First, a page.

Archive for June, 2020

Who’s NOT Wrong About Free Will?

Tuesday, June 16th, 2020

George Ellis, Emeritus Professor of Complex Systems and Applied Mathematics, co-author of Stephen Hawking, and (IMO less auspiciously) winner of the 2004 Templeton Prize for reconciling science and religion has written a recent Aeon Essay explaining “why so many physicists are wrong about free will”, and has received an unsolicited rebuttal from Jerry Coyne. I haven’t yet read Coyne’s response but here’s my response to Ellis:

I have two comments.
The first is that the top down effect of my thought processes on subsequent mental activities and actions does not preclude the possibility of purely causal and/or random dependence of those thought processes on earlier purely physical factors. (Even if perhaps through a long chicken and egg sequence of immediately prior physical brain factors depending on earlier thoughts depending on earlier physical factors back to the moment of my first awakening – but never with any need to introduce anything other than purely causal and/or random explanations)
The second, and in my opinion more important objection is to your pessimistic conclusion that without something other than deterministic causality and pure randomness “We wouldn’t be accountable in any meaningful way” and “responsibility wouldn’t enter into the picture”. Since you have not established with any certainty that there is anything other than deterministic causality and pure randomness, that would indeed be a devastating conclusion. But fortunately we can be grateful that it is false. Not because we are not largely deterministic, but rather because we are.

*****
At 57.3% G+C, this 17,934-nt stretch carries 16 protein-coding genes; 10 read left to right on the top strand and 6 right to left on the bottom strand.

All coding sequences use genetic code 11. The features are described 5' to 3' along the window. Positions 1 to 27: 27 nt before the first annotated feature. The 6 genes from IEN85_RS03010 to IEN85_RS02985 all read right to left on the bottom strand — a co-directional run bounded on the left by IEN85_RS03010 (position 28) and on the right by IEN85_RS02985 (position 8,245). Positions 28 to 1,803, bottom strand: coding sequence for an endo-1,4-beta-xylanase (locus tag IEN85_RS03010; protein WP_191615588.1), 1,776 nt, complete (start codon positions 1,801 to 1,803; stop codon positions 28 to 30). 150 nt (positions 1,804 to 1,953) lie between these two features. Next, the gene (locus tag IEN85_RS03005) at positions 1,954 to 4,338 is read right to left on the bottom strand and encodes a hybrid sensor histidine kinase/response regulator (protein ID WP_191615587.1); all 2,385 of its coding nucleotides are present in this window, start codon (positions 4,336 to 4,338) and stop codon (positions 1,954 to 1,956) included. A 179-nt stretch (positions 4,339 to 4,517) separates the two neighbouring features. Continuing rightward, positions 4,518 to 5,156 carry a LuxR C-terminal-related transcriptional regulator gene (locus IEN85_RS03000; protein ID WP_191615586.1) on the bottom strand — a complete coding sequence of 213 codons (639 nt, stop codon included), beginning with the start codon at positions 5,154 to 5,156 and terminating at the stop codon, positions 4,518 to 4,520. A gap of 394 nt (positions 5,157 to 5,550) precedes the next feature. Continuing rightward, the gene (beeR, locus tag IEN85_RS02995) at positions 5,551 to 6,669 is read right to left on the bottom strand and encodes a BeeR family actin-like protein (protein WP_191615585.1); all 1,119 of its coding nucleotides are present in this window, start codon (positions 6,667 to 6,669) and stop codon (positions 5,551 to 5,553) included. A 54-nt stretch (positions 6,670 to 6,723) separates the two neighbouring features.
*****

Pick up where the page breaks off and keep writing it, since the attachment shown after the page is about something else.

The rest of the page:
The key is in the word “responsibility” which, interpreted on the basis of its structure, suggests ability to respond to a correction. This justifies censure and even maybe punishment, not on the basis of some abstract divine judgement, but because they work. And they work because we do respond to stimuli in some at least partly predictable way.

A Message to Canada’s Economic Recovery Committee 

Thursday, June 4th, 2020

Let’s Not be Afraid to Tax the Rich

Dear Ministers Chrystia Freeland, Jonathan Wilkinson, Steven Guilbeault, Navdeep Bains, Melanie Joly, Seamus O’Regan, and Mary Ng,

The high top marginal tax rates that followed the two great world wars of the 20th century led to periods of unprecedented economic growth and improvement in living standards for all, while subsequent reductions led to periods of depression and gross inequity- which have been continuing ever more dramatically since the turn of this century. The current regime of runaway wealth inequality in Canada has left gaping holes in our social safety net — holes that COVID19 exposed, and that our most vulnerable are at risk of falling through. And while the need for social support and other expenditures is increasing to wartime levels, the revenue from taxes on earned income is decreasing.

Billionaires are becoming richer during the pandemic while everyday Canadians struggle to get by — and while those of us who rely on earned income pay more than our fair share in taxes, the wealthy pay little. Whatever taxes are collected fall more heavily on middle class wage earners than on the holders of accumulated capital (which is often inherited rather than earned in any way at all – either by labour, or by sensible risk-taking and wise investment).

It is time now to change the tax system so as to transfer the burden onto those who can most afford it (and who are benefiting most from the production of our economy) – and to ensure that unearned wealth and income are taxed at least as much as any other.

I therefore urge you to raise the marginal income tax rates and include all forms of income including especially unearned income such as gifts and inheritances as taxable income in the year received — and to implement an emergency wealth tax on Canada’s ultra rich to handle the costs of this immediate crisis.

Sincerely,

Alan Cooper
V5Z1Z2

Source: Send a message to Canada’s economic recovery committee to demand a wealth tax now | Leadnow.ca